The Providence Performing Arts Center Gets a Facelift

PPAC uses a brief intermission to restore iconic facade to its former glory

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Before it was the Providence Performing Arts Center, our beloved Weybosset theater with the iconic lights and opulent interior had many identities. It opened in October of 1928 as Loew’s State Movie Palace, entertained a brief stint as a rock concert venue in the early ‘70s, was on the brink of being demolished in 1976 until city members (including the infamous Buddy Cianci) stepped in, listed on the National Register of Historic Places, and finally transformed into a nonprofit performing arts space. It wasn’t until 1982 that what had become the Ocean State Performing Arts Center added Providence to its name, in honor of the city that saved it.

“Like any 92-year-old, the Grande Dame is starting to show her age,” says Alan Chille, Vice President at PPAC, playfully referring to the building’s original facade which has survived decades of New England winters and two major hurricanes. In July, the theater announced a restoration project that will include replacing one-third of the stone face and repairing and resurfacing the rest, making the building lustrous – and waterproof – once again.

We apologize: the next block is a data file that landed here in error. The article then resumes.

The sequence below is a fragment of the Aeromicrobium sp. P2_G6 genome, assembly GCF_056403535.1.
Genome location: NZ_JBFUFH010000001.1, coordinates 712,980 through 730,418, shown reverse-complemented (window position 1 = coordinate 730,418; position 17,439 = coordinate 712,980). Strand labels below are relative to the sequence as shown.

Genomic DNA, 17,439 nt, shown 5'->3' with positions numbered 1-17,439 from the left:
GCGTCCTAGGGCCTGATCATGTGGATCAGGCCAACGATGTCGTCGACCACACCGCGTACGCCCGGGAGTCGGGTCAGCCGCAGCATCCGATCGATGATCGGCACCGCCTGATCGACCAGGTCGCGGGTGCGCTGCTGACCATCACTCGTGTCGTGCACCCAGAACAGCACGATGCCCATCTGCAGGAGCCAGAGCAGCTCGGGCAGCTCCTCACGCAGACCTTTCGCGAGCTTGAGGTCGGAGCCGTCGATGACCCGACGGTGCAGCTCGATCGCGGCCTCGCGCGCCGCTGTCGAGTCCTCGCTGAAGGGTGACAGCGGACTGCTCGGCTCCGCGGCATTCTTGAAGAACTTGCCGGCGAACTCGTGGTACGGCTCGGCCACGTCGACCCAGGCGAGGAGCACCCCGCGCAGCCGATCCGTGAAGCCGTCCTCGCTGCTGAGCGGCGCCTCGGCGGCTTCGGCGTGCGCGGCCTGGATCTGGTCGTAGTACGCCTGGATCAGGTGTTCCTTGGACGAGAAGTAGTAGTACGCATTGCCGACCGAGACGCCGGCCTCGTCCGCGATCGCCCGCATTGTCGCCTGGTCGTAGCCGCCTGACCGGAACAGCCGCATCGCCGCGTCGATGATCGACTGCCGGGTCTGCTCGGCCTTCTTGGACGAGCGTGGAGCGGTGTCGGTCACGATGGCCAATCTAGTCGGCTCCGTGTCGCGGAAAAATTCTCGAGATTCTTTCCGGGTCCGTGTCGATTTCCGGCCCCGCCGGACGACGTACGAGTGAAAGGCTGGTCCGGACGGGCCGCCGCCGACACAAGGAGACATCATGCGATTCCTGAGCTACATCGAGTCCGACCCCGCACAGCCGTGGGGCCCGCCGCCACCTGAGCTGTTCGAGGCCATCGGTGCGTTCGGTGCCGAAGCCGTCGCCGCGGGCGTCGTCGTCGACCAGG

“The Weybosset Street facade provides the grand and ornate face to the actual theater that sits well back from the street,” Chille explains. The developer, movie house mavens Rapp & Rapp, designed the interior to feature a grand lobby, vestibules for retails shops, auditorium, plus office space in the above four stories; the frontage was wrapped in hand-carved and molded terracotta to mimic the European Renaissance style popular at the time. “One of only a few surviving terracotta facades such as this still exist in the City,” adds Chille.

The restoration is a multi-faceted effort between PPAC’s own funds and grants from The Champlin Foundation and the Rhode Island Historical Preservation & Heritage Commission. The project is expected to take five months, ready to debut alongside the national tour launch of The Prom in late January.

“The Providence Performing Arts Center is historically important to the City,” says Chille, “as it represents one of the few grand movie theaters left in the country – truly a gem.” 


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